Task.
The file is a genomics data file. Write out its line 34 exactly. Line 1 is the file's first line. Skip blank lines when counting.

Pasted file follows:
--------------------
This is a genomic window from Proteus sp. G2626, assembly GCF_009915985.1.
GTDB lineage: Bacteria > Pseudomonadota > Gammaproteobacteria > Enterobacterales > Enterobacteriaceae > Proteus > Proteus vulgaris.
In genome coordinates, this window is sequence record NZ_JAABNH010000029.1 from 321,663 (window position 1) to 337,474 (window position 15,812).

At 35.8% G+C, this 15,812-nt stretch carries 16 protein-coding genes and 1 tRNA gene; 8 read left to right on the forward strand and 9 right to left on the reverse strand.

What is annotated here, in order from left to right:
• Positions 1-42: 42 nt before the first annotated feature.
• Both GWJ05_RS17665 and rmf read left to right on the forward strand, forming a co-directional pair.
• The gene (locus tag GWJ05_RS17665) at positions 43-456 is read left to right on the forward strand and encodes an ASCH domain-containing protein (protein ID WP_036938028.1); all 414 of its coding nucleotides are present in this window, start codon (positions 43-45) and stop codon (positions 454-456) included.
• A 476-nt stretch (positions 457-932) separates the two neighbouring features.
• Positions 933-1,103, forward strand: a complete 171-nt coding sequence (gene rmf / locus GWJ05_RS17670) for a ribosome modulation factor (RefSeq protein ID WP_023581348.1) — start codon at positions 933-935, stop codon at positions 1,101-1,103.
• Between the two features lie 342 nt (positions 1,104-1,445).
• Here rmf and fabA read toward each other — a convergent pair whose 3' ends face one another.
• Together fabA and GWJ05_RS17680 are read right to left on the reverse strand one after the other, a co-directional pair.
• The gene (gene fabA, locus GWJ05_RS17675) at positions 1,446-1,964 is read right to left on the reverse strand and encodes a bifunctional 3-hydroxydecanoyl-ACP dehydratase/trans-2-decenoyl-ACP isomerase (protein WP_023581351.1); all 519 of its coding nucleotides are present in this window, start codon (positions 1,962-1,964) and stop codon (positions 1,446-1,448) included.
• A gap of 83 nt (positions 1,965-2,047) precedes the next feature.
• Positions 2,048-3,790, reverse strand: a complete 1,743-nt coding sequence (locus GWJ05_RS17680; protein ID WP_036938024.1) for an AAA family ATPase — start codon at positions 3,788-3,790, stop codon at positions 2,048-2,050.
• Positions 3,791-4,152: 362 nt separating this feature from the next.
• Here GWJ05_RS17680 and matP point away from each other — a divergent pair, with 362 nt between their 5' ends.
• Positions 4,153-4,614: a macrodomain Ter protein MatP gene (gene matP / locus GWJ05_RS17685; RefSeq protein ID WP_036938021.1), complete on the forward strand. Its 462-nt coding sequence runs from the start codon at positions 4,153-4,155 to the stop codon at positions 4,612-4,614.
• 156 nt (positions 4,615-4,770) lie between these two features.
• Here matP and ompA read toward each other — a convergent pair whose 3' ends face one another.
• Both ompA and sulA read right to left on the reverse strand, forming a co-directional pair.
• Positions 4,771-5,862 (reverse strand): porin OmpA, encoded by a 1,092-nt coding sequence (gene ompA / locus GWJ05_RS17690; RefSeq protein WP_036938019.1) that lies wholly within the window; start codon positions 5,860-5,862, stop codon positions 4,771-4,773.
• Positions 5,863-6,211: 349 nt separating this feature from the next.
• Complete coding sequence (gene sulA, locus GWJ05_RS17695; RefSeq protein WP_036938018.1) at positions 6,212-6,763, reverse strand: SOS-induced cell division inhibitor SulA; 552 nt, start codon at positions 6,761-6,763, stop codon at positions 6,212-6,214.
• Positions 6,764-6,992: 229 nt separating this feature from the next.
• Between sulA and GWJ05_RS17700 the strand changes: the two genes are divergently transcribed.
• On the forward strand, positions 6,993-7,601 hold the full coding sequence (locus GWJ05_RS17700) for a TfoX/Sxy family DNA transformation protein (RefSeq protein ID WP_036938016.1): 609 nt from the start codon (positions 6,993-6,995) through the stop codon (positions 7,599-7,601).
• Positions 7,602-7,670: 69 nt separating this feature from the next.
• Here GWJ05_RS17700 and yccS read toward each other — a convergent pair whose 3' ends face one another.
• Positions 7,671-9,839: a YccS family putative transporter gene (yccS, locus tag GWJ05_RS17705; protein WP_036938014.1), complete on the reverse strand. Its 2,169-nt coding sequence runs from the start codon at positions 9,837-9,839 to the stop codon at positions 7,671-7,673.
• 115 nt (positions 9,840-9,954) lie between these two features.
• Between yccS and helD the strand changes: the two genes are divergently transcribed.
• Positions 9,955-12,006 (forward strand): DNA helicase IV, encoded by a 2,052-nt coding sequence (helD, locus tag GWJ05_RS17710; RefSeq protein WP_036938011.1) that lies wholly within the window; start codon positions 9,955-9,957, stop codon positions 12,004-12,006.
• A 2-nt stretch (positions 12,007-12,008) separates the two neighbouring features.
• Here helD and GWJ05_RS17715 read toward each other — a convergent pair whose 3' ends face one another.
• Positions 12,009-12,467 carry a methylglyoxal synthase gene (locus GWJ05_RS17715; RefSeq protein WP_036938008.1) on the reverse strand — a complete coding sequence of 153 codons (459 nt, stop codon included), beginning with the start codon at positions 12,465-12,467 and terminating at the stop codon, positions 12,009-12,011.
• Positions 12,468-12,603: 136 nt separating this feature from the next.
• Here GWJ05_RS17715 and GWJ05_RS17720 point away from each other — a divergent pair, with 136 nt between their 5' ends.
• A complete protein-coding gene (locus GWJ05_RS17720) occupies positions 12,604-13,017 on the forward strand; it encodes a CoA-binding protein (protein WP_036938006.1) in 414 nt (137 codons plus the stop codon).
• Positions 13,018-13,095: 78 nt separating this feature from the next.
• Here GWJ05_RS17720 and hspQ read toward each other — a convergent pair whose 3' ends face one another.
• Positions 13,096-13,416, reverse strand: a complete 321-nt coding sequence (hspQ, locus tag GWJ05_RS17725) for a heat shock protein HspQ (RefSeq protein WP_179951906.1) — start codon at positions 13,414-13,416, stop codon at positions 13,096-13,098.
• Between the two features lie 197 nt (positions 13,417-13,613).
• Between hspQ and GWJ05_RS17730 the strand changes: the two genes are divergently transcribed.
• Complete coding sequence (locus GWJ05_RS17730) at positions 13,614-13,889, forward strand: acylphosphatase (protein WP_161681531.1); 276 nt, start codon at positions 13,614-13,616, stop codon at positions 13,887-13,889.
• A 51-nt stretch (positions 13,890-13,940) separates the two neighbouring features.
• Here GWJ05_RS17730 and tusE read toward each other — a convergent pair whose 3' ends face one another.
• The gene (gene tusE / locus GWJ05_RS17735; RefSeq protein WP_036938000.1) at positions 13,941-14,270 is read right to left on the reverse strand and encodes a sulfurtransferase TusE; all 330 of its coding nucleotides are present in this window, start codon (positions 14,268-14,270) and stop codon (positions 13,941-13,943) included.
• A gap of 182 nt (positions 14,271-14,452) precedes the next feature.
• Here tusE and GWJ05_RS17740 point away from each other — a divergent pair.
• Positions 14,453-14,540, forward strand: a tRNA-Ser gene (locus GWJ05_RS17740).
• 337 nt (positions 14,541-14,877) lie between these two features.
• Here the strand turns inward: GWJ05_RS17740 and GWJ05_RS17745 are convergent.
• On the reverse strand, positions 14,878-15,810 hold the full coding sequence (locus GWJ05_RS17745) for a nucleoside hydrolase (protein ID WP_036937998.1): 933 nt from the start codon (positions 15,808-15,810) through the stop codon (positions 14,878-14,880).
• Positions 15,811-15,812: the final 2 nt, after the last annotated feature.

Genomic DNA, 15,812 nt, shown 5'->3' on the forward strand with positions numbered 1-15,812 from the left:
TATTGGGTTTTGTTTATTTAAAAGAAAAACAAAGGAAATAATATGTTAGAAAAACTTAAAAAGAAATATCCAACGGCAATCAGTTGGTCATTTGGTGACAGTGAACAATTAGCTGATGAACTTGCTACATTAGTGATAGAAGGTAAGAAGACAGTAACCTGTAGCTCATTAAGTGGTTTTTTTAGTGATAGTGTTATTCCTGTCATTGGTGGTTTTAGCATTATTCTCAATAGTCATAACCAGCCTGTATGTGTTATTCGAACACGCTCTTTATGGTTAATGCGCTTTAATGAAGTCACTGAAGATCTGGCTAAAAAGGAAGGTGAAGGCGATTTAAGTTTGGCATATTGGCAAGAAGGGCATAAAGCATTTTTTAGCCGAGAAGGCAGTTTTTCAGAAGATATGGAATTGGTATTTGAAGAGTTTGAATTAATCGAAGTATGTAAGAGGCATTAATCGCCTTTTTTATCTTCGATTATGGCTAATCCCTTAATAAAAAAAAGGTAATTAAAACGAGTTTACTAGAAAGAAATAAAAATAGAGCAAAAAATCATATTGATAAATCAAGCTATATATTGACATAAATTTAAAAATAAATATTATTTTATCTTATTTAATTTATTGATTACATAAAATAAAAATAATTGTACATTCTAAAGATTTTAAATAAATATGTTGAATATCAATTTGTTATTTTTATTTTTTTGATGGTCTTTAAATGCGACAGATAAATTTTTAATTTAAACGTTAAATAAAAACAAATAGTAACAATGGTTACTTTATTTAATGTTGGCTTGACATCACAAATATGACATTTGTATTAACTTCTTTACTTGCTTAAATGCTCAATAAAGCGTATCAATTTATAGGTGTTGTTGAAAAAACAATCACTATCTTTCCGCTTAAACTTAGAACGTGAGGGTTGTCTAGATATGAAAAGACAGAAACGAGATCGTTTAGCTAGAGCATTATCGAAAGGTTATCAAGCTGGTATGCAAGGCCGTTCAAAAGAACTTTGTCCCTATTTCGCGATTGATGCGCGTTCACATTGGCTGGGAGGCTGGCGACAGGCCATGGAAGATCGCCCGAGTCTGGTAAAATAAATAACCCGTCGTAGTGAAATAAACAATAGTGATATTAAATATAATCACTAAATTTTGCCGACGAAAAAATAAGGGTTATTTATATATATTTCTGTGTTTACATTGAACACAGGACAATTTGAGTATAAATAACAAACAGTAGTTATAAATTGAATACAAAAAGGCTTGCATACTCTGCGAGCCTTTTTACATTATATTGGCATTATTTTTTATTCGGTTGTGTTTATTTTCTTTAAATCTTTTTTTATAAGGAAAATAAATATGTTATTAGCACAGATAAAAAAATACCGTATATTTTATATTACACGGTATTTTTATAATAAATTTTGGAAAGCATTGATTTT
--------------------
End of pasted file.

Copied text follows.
• Positions 9,955-12,006 (forward strand): DNA helicase IV, encoded by a 2,052-nt coding sequence (helD, locus tag GWJ05_RS17710; RefSeq protein WP_036938011.1) that lies wholly within the window; start codon positions 9,955-9,957, stop codon positions 12,004-12,006.